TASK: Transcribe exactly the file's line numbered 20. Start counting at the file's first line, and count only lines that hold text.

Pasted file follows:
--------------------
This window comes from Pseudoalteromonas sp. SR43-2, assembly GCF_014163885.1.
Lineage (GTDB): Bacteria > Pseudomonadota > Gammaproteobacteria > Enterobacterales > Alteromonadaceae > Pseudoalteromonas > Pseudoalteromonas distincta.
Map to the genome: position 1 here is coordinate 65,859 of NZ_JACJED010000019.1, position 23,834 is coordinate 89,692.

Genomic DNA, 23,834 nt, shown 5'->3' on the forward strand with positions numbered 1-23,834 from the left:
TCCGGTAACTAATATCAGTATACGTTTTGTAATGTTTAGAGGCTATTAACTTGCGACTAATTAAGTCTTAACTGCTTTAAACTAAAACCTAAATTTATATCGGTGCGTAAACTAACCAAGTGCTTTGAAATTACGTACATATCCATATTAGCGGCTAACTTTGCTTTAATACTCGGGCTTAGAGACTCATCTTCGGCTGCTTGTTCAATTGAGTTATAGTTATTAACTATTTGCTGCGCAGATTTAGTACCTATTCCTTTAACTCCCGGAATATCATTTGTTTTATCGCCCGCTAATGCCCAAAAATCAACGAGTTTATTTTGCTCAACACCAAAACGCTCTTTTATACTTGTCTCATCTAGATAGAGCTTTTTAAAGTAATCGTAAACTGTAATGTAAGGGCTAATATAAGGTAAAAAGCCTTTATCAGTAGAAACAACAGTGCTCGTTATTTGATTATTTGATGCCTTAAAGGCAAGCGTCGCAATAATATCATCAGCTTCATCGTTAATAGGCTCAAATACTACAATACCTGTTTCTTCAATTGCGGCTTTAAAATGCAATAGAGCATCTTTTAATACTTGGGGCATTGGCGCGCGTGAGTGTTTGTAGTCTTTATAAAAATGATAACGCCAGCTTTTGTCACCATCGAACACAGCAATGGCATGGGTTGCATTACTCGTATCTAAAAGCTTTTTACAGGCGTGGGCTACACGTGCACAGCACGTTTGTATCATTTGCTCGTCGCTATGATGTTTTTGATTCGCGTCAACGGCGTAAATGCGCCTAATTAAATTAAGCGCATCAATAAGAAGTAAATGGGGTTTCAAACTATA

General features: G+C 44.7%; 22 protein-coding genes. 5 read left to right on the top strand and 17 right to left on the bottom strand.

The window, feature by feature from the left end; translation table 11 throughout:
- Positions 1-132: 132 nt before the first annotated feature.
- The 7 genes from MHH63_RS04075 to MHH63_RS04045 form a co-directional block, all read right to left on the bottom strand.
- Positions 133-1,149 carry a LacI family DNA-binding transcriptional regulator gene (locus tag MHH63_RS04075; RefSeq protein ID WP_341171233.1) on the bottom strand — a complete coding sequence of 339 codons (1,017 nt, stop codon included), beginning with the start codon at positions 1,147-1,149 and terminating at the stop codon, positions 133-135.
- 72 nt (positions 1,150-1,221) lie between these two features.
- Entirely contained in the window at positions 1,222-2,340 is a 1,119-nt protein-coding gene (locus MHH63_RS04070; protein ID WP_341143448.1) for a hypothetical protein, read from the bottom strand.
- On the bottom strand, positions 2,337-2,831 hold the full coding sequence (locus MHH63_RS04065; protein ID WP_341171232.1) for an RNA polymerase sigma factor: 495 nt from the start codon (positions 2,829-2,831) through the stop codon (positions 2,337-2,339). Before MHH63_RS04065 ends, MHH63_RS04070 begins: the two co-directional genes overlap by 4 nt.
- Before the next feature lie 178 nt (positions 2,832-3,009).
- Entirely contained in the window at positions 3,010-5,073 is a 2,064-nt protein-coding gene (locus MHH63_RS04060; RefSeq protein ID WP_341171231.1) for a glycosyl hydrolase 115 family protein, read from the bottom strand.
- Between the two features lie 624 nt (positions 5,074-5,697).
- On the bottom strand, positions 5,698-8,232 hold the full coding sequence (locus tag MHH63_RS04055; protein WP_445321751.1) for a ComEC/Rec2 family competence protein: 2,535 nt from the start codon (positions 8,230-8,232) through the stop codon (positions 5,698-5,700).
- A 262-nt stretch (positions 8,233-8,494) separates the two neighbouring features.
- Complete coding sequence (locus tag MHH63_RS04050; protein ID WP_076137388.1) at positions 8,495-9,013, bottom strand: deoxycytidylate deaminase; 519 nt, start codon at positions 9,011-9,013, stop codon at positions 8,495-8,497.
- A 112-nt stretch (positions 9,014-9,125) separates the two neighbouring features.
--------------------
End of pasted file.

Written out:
- A 112-nt stretch (positions 9,014-9,125) separates the two neighbouring features.